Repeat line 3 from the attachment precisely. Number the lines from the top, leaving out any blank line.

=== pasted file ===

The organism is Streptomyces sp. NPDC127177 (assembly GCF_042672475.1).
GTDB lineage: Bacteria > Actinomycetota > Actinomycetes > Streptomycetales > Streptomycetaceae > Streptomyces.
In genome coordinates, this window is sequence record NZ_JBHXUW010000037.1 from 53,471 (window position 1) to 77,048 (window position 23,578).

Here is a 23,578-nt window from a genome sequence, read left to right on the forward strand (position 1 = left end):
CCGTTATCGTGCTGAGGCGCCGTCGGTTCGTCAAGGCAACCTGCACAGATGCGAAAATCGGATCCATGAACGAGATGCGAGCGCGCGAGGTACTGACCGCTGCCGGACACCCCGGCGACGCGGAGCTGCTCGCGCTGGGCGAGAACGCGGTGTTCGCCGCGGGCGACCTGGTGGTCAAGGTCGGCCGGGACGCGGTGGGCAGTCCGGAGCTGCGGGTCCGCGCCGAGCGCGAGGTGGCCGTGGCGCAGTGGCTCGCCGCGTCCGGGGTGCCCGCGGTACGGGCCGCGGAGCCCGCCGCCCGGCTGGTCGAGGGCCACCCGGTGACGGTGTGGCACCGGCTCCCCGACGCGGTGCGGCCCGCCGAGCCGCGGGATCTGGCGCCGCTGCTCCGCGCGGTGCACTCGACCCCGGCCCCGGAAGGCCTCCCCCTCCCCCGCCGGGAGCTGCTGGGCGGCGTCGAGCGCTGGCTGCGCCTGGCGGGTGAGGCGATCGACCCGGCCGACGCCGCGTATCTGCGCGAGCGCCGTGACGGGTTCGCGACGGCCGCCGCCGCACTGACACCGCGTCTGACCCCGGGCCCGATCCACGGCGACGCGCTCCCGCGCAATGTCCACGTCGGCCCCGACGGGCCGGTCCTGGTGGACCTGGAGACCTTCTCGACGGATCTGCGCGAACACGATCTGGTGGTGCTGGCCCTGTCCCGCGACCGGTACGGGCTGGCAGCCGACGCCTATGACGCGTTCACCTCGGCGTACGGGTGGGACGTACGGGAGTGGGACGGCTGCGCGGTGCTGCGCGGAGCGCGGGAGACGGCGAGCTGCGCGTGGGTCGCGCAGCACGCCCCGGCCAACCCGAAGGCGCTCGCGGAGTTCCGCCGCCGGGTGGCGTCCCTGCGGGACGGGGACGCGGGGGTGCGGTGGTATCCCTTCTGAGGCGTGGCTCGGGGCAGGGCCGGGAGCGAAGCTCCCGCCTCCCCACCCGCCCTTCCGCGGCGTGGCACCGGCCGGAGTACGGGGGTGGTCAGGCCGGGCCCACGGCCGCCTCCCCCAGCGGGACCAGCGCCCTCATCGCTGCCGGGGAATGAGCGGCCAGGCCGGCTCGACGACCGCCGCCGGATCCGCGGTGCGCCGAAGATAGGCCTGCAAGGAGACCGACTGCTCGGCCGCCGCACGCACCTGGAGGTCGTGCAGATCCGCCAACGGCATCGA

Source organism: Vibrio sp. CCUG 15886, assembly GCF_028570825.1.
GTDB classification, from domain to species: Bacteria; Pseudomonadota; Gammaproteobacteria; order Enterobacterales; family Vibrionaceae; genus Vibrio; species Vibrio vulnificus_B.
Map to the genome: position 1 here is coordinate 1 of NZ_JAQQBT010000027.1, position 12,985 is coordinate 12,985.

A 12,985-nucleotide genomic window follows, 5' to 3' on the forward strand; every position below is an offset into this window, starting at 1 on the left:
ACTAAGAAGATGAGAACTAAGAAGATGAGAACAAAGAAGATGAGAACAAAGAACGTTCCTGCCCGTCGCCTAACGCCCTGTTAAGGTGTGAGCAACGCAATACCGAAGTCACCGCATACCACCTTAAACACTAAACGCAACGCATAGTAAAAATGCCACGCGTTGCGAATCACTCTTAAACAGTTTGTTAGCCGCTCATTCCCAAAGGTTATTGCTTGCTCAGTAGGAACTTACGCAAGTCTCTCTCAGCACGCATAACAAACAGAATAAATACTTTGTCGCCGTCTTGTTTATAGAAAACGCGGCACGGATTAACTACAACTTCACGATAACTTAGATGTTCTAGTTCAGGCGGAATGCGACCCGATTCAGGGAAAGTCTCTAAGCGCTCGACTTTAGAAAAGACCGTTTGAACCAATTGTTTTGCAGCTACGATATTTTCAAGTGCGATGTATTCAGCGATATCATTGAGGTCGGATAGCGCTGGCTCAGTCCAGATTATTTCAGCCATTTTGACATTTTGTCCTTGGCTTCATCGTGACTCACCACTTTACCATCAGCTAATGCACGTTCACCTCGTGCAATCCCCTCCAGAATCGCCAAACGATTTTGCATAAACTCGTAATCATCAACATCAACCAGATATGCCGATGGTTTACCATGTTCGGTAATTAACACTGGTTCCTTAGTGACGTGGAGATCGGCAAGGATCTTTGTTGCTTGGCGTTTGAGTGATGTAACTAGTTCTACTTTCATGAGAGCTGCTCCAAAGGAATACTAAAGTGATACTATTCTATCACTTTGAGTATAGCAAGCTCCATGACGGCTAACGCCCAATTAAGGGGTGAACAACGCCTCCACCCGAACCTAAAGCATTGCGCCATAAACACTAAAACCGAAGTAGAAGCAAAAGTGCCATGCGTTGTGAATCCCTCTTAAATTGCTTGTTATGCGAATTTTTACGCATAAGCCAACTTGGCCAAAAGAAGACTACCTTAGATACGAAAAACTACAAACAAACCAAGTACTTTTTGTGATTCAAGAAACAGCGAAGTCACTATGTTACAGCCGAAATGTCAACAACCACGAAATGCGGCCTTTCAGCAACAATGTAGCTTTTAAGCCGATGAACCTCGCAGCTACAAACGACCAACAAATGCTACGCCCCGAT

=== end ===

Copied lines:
In genome coordinates, this window is sequence record NZ_JBHXUW010000037.1 from 53,471 (window position 1) to 77,048 (window position 23,578).